The first time I attempted to write a romance novel I was fifteen years old. I sent away for the Mills & Boon guidelines and spent a few hours or days or weeks1 typing away trying to follow those guidelines and make lots of money. Back in those far distant days it was rumoured that Mills & Boon paid $10,000 per book. At the time I had never read a romance. But I loved to write and I wanted money. It seemed like it would be easy. I mean I had the instructions! What could go wrong?
Having never read a romance I had no idea how to follow the guidelines. They didn’t make any sense to me. Also, at the time, I had never written anything longer than a short story. I had no idea how to write a novel.2 I didn’t write more than a few pages before giving up because it was way too difficult.
Before I continue my tale of unsuccessful romance writing I should make it clear what I mean by the term. I consider a romance novel to be one in which the love story is the A plot. It is the front and centre of the book. If it’s published as a romance it also has to have a happy ending.3
Back to my story and moving forward a decade:
Now I was a voracious reader of romance. Thanks to Kelly Link I’d been introduced to such fabulous romance writers as Laura Kinsale. Surely now I’d be able to write one? Not so much.
My second effort went better than my first but it was not a romance. Somehow I could not let the love story be front and centre. I have tried many times since. My most successful efforts were How To Ditch Your Fairy and Team Human. But neither is a romance so much as they are novels with romances in them. The second one was more romance-y. Largely because I wrote it with Sarah Rees Brennan who is much better at writing all the romance emotions and make-out scenes than I am. The A plot of HTDYF is a girl getting rid of her annoying parking fairy; the A plot of Team Human is a girl trying to break up her best friend’s romance with a vampire. In both books the friendships carry more weight than the romances.
When my latest effort also started to transform into something non-romance-like I turned to Twitter for help. I follow many of my favourite romance writers there and I’d noticed that they are really amazing at responding to fans. So this fan decided to ask them for tips on how to write a romance.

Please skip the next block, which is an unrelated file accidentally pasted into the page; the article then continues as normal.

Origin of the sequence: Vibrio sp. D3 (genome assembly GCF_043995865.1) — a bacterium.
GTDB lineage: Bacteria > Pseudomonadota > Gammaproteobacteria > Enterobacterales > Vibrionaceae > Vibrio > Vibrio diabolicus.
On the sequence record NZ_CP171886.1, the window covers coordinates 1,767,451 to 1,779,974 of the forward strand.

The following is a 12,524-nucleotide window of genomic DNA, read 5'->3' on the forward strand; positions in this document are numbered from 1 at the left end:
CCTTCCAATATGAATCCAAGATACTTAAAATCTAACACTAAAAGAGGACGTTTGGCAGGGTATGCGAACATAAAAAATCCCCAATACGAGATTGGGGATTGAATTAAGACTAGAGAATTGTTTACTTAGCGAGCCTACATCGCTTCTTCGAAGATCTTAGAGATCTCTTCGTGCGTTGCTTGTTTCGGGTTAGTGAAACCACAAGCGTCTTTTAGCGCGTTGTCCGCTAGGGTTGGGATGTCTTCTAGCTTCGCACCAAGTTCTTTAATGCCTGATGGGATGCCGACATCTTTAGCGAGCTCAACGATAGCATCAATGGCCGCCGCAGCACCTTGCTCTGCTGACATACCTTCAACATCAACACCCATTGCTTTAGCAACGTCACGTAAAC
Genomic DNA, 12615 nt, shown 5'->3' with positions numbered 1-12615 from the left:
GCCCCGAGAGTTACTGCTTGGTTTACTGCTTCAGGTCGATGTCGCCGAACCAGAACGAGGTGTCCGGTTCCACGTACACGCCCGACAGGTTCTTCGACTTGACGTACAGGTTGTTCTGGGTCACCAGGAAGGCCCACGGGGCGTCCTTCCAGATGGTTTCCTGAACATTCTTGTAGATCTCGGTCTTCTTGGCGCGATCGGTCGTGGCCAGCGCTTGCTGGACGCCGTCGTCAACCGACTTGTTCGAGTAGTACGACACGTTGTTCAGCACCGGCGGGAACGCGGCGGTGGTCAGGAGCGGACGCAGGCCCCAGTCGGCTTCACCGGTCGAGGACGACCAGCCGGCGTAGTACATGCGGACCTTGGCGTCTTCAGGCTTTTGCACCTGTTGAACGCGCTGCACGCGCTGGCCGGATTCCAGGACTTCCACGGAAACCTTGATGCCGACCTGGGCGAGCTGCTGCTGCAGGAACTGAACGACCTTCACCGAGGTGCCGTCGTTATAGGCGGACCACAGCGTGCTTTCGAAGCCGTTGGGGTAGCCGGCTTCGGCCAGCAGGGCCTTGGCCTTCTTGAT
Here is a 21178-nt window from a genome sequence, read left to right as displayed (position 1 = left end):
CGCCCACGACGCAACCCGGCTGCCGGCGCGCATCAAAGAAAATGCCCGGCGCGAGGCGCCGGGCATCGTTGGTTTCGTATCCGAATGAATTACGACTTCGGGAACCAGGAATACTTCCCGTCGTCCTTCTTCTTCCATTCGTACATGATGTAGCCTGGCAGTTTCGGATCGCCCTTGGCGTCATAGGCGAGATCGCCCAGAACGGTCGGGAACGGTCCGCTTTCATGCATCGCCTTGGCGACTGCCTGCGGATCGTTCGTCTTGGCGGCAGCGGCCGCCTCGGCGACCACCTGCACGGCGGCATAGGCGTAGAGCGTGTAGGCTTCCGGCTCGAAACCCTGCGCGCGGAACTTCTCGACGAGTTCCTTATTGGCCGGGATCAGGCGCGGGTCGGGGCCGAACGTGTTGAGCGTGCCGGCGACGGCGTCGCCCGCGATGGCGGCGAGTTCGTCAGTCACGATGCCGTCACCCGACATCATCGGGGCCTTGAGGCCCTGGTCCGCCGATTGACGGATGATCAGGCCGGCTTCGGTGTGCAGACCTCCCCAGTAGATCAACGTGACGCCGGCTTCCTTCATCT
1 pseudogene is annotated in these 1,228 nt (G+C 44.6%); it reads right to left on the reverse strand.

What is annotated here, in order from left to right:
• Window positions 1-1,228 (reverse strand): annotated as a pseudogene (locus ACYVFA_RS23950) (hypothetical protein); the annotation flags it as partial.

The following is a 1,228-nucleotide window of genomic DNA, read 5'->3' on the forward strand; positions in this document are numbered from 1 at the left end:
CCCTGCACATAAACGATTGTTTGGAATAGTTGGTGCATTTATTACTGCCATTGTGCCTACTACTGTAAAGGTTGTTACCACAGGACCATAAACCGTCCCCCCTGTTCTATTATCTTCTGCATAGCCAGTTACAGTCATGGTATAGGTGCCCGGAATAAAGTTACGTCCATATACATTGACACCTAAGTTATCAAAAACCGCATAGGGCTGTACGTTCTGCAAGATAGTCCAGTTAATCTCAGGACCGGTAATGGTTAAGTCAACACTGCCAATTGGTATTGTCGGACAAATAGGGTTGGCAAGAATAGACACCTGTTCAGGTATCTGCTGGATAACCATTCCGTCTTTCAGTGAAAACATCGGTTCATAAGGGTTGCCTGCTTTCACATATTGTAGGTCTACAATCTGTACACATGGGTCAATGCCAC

I went in knowing that a big part of my problem was that I find it really hard exploring emotional vulnerability and focussing on love. That attempting to do so makes me feel exposed and, well, embarrassed. This was Marjorie M. Liu’s diagnosis when I discussed it with her. She should know; she’s an excellent writer of many genres, including romance.
However, after getting the fabulous advice of Tessa Dare, Cecilia Grant, Courtney Milan and Sherry Thomas4 I realised that was not my only problem. There was stuff I hadn’t even thought about. For instance, I had been attempting to write a YA romance and it is, as Tessa Dare so patiently taught me, a very different beast to an adult romance.
I had thought the main difference was that in adult romance there are more explicit sex scenes. But Tessa5 immediately honed in on point of view. I.e. that often YA romances are in first person and also they’re almost always from the point of view of one person, not two, as is standard in adult romance.
Tessa argues that in a teen romance it’s about the protag getting to know and love themselves, getting the boy or girl is the icing on the cake. Whereas in adult romance getting the boy/girl is the cake.